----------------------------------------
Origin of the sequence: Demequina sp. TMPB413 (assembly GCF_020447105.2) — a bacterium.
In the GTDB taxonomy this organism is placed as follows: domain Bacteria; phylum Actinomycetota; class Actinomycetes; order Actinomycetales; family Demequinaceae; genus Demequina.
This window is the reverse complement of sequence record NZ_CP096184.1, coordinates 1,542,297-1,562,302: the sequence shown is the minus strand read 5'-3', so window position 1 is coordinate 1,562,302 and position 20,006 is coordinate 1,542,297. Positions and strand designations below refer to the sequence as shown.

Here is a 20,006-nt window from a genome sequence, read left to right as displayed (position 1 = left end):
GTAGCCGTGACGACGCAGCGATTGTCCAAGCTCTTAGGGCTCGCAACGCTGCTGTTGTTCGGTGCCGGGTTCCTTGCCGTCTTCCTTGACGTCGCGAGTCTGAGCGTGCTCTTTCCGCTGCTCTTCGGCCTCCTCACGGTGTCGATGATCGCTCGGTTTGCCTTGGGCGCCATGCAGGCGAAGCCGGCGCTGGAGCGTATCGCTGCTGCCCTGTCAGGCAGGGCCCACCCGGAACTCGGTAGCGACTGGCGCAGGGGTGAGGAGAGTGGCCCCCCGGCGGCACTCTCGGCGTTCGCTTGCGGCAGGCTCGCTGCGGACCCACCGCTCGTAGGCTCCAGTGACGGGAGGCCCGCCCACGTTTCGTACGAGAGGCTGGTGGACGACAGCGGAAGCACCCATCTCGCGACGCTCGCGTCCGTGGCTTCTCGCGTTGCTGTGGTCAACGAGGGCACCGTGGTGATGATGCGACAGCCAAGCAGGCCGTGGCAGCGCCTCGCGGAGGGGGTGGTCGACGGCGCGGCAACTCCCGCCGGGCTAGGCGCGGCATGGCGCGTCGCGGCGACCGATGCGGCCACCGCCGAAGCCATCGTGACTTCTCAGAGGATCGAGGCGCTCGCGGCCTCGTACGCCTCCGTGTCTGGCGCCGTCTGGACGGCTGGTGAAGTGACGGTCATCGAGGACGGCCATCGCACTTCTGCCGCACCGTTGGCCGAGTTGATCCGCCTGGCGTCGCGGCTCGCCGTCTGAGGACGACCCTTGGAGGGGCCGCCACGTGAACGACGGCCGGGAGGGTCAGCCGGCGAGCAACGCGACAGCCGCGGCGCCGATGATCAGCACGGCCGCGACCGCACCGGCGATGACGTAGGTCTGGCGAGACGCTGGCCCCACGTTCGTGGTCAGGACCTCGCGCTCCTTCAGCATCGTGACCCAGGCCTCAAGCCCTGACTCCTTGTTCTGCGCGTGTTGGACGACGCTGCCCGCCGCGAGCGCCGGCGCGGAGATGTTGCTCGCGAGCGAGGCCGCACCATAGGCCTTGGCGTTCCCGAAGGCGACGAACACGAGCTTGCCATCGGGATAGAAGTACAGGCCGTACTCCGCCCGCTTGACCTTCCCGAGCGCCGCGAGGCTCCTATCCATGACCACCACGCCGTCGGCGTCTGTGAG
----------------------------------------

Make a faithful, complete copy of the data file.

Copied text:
Origin of the sequence: Demequina sp. TMPB413 (assembly GCF_020447105.2) — a bacterium.
In the GTDB taxonomy this organism is placed as follows: domain Bacteria; phylum Actinomycetota; class Actinomycetes; order Actinomycetales; family Demequinaceae; genus Demequina.
This window is the reverse complement of sequence record NZ_CP096184.1, coordinates 1,542,297-1,562,302: the sequence shown is the minus strand read 5'-3', so window position 1 is coordinate 1,562,302 and position 20,006 is coordinate 1,542,297. Positions and strand designations below refer to the sequence as shown.

Here is a 20,006-nt window from a genome sequence, read left to right as displayed (position 1 = left end):
GTAGCCGTGACGACGCAGCGATTGTCCAAGCTCTTAGGGCTCGCAACGCTGCTGTTGTTCGGTGCCGGGTTCCTTGCCGTCTTCCTTGACGTCGCGAGTCTGAGCGTGCTCTTTCCGCTGCTCTTCGGCCTCCTCACGGTGTCGATGATCGCTCGGTTTGCCTTGGGCGCCATGCAGGCGAAGCCGGCGCTGGAGCGTATCGCTGCTGCCCTGTCAGGCAGGGCCCACCCGGAACTCGGTAGCGACTGGCGCAGGGGTGAGGAGAGTGGCCCCCCGGCGGCACTCTCGGCGTTCGCTTGCGGCAGGCTCGCTGCGGACCCACCGCTCGTAGGCTCCAGTGACGGGAGGCCCGCCCACGTTTCGTACGAGAGGCTGGTGGACGACAGCGGAAGCACCCATCTCGCGACGCTCGCGTCCGTGGCTTCTCGCGTTGCTGTGGTCAACGAGGGCACCGTGGTGATGATGCGACAGCCAAGCAGGCCGTGGCAGCGCCTCGCGGAGGGGGTGGTCGACGGCGCGGCAACTCCCGCCGGGCTAGGCGCGGCATGGCGCGTCGCGGCGACCGATGCGGCCACCGCCGAAGCCATCGTGACTTCTCAGAGGATCGAGGCGCTCGCGGCCTCGTACGCCTCCGTGTCTGGCGCCGTCTGGACGGCTGGTGAAGTGACGGTCATCGAGGACGGCCATCGCACTTCTGCCGCACCGTTGGCCGAGTTGATCCGCCTGGCGTCGCGGCTCGCCGTCTGAGGACGACCCTTGGAGGGGCCGCCACGTGAACGACGGCCGGGAGGGTCAGCCGGCGAGCAACGCGACAGCCGCGGCGCCGATGATCAGCACGGCCGCGACCGCACCGGCGATGACGTAGGTCTGGCGAGACGCTGGCCCCACGTTCGTGGTCAGGACCTCGCGCTCCTTCAGCATCGTGACCCAGGCCTCAAGCCCTGACTCCTTGTTCTGCGCGTGTTGGACGACGCTGCCCGCCGCGAGCGCCGGCGCGGAGATGTTGCTCGCGAGCGAGGCCGCACCATAGGCCTTGGCGTTCCCGAAGGCGACGAACACGAGCTTGCCATCGGGATAGAAGTACAGGCCGTACTCCGCCCGCTTGACCTTCCCGAGCGCCGCGAGGCTCCTATCCATGACCACCACGCCGTCGGCGTCTGTGAG